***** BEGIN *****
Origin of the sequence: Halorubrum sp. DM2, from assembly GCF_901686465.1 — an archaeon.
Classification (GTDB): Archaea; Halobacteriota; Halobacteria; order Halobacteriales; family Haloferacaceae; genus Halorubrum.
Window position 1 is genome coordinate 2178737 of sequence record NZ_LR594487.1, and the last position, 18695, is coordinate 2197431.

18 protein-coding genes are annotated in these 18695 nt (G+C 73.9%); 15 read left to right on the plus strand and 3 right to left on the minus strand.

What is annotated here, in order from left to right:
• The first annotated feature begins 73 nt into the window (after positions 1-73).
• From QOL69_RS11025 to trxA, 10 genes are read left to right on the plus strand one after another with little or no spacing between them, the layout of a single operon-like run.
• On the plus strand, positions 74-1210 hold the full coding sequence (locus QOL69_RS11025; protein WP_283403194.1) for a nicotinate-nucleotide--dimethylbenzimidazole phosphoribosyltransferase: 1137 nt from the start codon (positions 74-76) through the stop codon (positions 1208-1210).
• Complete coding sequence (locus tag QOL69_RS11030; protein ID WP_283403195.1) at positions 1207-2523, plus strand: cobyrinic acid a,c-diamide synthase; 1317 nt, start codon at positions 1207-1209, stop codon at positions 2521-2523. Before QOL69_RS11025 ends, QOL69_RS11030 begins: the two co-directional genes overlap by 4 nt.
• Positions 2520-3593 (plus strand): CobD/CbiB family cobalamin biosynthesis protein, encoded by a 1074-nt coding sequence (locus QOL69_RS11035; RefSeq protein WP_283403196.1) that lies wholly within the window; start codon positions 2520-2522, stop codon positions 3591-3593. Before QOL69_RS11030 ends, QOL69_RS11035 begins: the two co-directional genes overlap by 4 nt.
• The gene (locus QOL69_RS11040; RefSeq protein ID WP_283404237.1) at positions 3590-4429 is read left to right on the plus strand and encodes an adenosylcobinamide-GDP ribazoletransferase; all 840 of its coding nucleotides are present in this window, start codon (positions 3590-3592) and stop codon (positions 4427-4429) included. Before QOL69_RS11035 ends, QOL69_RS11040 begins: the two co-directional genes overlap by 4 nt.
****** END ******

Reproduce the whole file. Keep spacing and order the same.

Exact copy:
Origin of the sequence: Halorubrum sp. DM2, from assembly GCF_901686465.1 — an archaeon.
Classification (GTDB): Archaea; Halobacteriota; Halobacteria; order Halobacteriales; family Haloferacaceae; genus Halorubrum.
Window position 1 is genome coordinate 2178737 of sequence record NZ_LR594487.1, and the last position, 18695, is coordinate 2197431.

18 protein-coding genes are annotated in these 18695 nt (G+C 73.9%); 15 read left to right on the plus strand and 3 right to left on the minus strand.

What is annotated here, in order from left to right:
• The first annotated feature begins 73 nt into the window (after positions 1-73).
• From QOL69_RS11025 to trxA, 10 genes are read left to right on the plus strand one after another with little or no spacing between them, the layout of a single operon-like run.
• On the plus strand, positions 74-1210 hold the full coding sequence (locus QOL69_RS11025; protein WP_283403194.1) for a nicotinate-nucleotide--dimethylbenzimidazole phosphoribosyltransferase: 1137 nt from the start codon (positions 74-76) through the stop codon (positions 1208-1210).
• Complete coding sequence (locus tag QOL69_RS11030; protein ID WP_283403195.1) at positions 1207-2523, plus strand: cobyrinic acid a,c-diamide synthase; 1317 nt, start codon at positions 1207-1209, stop codon at positions 2521-2523. Before QOL69_RS11025 ends, QOL69_RS11030 begins: the two co-directional genes overlap by 4 nt.
• Positions 2520-3593 (plus strand): CobD/CbiB family cobalamin biosynthesis protein, encoded by a 1074-nt coding sequence (locus QOL69_RS11035; RefSeq protein WP_283403196.1) that lies wholly within the window; start codon positions 2520-2522, stop codon positions 3591-3593. Before QOL69_RS11030 ends, QOL69_RS11035 begins: the two co-directional genes overlap by 4 nt.
• The gene (locus QOL69_RS11040; RefSeq protein ID WP_283404237.1) at positions 3590-4429 is read left to right on the plus strand and encodes an adenosylcobinamide-GDP ribazoletransferase; all 840 of its coding nucleotides are present in this window, start codon (positions 3590-3592) and stop codon (positions 4427-4429) included. Before QOL69_RS11035 ends, QOL69_RS11040 begins: the two co-directional genes overlap by 4 nt.